NUJ canvasses support for journalists’ welfare
The Chairman, Nigeria Union of Journalists (NUJ), Lagos branch, Dr Qasim Olalere Akinreti, has assured journalists in the state of suitable welfare packages, health services and capacity building to enable media practitioners discharge their duties ethically, without recourse to compromising the profession.
He made this known when he led members of the state council on a courtesy visit to The Guardian newspapers yesterday.
Akinreti said the union had observed the marginalisation of journalists working in the state and was willing to increase investment in agriculture and properties to help members and ensure that the rights of journalists are protected.
He also assured that the union was stepping up its advocacy for the release of journalists arrested over the #RevolutionNow protests of August 8 and are also holding talks with the Nigeria Police authorities over arrests of journalists during the COVID-19 issues among other harassments.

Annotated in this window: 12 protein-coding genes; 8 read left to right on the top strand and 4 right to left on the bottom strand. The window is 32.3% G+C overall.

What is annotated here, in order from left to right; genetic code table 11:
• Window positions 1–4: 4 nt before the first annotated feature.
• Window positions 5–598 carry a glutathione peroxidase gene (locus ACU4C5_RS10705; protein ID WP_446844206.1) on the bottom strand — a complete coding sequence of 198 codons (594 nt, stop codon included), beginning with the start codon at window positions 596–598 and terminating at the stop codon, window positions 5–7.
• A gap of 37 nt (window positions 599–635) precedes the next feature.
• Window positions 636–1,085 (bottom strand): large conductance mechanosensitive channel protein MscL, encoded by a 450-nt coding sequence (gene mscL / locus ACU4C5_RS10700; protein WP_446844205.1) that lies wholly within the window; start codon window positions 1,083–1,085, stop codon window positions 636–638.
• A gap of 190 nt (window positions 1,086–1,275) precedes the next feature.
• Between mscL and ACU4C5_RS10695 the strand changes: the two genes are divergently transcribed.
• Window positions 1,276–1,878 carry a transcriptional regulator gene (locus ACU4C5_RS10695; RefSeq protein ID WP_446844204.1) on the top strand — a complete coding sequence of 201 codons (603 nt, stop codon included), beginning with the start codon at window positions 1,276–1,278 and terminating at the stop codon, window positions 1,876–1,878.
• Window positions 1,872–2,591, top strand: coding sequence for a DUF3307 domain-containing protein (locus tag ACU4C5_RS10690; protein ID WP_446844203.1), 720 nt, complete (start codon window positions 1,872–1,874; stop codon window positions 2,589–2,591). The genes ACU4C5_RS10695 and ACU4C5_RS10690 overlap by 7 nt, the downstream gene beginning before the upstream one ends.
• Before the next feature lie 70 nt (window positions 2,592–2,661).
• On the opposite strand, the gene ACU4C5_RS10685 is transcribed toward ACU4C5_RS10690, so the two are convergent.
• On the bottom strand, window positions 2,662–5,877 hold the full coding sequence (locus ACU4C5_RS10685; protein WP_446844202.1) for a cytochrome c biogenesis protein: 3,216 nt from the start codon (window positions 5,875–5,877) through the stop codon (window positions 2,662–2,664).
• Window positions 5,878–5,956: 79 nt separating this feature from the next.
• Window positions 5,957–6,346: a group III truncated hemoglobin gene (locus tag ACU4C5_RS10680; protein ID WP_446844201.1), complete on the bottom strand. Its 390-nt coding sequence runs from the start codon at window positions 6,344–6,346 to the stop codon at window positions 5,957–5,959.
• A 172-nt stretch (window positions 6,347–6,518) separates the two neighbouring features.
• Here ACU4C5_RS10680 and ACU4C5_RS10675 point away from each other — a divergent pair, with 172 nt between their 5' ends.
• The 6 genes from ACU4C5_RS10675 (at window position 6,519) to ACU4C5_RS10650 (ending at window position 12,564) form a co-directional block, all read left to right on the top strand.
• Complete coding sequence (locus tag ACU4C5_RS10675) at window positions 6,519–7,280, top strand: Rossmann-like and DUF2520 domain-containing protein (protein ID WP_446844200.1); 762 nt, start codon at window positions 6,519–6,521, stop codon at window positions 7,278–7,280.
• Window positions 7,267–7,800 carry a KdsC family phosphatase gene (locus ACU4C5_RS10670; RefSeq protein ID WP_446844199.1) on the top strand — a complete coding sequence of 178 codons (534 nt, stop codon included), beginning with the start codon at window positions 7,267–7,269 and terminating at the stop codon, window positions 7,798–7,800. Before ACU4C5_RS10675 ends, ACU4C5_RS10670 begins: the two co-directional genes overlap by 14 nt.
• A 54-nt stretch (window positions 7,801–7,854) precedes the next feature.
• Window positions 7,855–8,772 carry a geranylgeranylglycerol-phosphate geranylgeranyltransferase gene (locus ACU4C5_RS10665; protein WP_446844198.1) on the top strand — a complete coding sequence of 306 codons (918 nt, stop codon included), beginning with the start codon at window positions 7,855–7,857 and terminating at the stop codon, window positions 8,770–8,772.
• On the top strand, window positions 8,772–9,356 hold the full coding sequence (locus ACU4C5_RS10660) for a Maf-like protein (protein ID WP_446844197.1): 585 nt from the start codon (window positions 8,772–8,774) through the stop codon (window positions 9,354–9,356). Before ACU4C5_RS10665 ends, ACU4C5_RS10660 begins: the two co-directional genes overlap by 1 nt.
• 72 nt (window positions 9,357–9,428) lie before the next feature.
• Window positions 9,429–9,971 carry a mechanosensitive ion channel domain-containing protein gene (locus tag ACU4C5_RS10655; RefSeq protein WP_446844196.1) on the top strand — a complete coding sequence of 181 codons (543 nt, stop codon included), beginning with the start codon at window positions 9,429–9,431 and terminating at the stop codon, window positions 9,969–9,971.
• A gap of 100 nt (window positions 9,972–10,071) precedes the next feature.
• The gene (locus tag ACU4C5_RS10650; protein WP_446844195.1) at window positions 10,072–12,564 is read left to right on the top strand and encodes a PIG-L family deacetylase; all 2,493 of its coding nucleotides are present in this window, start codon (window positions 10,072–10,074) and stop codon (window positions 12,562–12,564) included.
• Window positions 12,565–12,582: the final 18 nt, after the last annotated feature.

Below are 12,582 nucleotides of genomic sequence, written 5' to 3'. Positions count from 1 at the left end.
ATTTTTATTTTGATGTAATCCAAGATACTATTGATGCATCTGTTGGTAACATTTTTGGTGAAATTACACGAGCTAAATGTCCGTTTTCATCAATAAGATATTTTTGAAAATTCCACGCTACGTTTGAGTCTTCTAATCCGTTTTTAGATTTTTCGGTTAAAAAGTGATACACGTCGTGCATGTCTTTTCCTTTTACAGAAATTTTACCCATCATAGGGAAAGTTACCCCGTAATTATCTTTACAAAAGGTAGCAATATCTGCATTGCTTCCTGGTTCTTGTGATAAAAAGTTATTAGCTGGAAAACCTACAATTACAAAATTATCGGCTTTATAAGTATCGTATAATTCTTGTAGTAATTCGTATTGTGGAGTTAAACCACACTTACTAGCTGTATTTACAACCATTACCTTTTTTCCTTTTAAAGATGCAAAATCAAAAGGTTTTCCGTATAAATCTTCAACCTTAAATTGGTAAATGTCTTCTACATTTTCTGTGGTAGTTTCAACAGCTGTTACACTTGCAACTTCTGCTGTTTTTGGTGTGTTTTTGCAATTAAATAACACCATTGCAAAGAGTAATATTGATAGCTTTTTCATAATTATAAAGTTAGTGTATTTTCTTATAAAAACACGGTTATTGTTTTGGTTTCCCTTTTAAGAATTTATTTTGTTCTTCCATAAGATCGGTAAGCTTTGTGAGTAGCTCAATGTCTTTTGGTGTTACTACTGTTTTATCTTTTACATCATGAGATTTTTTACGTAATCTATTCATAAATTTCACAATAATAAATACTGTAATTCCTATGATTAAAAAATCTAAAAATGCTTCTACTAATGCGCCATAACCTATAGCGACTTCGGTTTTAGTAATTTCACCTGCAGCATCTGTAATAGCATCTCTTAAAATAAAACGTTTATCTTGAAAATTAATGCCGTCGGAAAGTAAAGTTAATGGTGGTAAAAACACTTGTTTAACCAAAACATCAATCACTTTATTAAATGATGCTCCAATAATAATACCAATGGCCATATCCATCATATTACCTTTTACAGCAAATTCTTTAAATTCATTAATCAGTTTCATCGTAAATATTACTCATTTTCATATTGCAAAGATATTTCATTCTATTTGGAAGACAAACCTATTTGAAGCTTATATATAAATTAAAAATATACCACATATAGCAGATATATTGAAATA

While congratulating The Guardian for recovering its voting rights in the union after 13 years, he said the newspaper has been consistent in paying its dues for the last one decade, and as such, recognized the organisation as a key player in the development of the union.
“When I came on board, I engaged the management on the need to restore voting right to the media house and I am glad that we are together again. The profession is open to all and The Guardian has been a key player in the union for the last 13 years,” he said.
Responding, the Acting Editor-in-Chief of The Guardian, Martins Oloja, condemned the proliferation of citizen journalists in the country, which he tagged as “untrained and unprofessional.”
He said: “There is nothing like citizen journalism. What we have are untrained and unprofessional personnel who write whatever they like. The union should erect policies that will affect the changes and breed professionals in the media industry.”
Akinreti urged trained journalists to make use of the opportunity of the new media to upstage those using their platforms to give the wrong narratives of what the profession is about.
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